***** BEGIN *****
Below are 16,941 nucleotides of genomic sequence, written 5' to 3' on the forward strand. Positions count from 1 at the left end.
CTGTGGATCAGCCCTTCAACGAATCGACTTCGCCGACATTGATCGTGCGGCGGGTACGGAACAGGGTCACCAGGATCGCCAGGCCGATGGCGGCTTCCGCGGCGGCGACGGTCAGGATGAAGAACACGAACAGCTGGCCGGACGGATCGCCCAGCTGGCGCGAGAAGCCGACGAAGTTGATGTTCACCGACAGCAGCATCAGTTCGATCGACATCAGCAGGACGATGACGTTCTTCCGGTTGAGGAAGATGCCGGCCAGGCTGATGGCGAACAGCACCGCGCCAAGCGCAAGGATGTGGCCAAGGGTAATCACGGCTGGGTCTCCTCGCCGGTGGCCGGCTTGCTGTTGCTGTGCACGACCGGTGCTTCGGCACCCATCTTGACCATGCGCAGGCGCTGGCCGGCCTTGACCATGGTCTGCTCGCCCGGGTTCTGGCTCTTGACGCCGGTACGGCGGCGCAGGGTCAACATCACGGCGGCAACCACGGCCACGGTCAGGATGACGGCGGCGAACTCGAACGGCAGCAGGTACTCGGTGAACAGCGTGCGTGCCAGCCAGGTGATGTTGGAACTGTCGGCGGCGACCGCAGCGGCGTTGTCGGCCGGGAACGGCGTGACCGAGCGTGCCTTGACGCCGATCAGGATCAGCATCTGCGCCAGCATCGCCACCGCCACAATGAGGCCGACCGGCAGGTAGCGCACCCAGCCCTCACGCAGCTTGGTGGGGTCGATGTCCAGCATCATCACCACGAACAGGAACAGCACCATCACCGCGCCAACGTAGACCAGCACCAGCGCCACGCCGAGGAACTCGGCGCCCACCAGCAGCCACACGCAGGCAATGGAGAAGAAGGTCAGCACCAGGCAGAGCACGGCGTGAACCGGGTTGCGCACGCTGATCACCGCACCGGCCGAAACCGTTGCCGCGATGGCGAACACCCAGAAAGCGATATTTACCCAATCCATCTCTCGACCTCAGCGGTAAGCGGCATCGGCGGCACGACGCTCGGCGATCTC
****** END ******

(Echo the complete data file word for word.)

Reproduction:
Below are 16,941 nucleotides of genomic sequence, written 5' to 3' on the forward strand. Positions count from 1 at the left end.
CTGTGGATCAGCCCTTCAACGAATCGACTTCGCCGACATTGATCGTGCGGCGGGTACGGAACAGGGTCACCAGGATCGCCAGGCCGATGGCGGCTTCCGCGGCGGCGACGGTCAGGATGAAGAACACGAACAGCTGGCCGGACGGATCGCCCAGCTGGCGCGAGAAGCCGACGAAGTTGATGTTCACCGACAGCAGCATCAGTTCGATCGACATCAGCAGGACGATGACGTTCTTCCGGTTGAGGAAGATGCCGGCCAGGCTGATGGCGAACAGCACCGCGCCAAGCGCAAGGATGTGGCCAAGGGTAATCACGGCTGGGTCTCCTCGCCGGTGGCCGGCTTGCTGTTGCTGTGCACGACCGGTGCTTCGGCACCCATCTTGACCATGCGCAGGCGCTGGCCGGCCTTGACCATGGTCTGCTCGCCCGGGTTCTGGCTCTTGACGCCGGTACGGCGGCGCAGGGTCAACATCACGGCGGCAACCACGGCCACGGTCAGGATGACGGCGGCGAACTCGAACGGCAGCAGGTACTCGGTGAACAGCGTGCGTGCCAGCCAGGTGATGTTGGAACTGTCGGCGGCGACCGCAGCGGCGTTGTCGGCCGGGAACGGCGTGACCGAGCGTGCCTTGACGCCGATCAGGATCAGCATCTGCGCCAGCATCGCCACCGCCACAATGAGGCCGACCGGCAGGTAGCGCACCCAGCCCTCACGCAGCTTGGTGGGGTCGATGTCCAGCATCATCACCACGAACAGGAACAGCACCATCACCGCGCCAACGTAGACCAGCACCAGCGCCACGCCGAGGAACTCGGCGCCCACCAGCAGCCACACGCAGGCAATGGAGAAGAAGGTCAGCACCAGGCAGAGCACGGCGTGAACCGGGTTGCGCACGCTGATCACCGCACCGGCCGAAACCGTTGCCGCGATGGCGAACACCCAGAAAGCGATATTTACCCAATCCATCTCTCGACCTCAGCGGTAAGCGGCATCGGCGGCACGACGCTCGGCGATCTC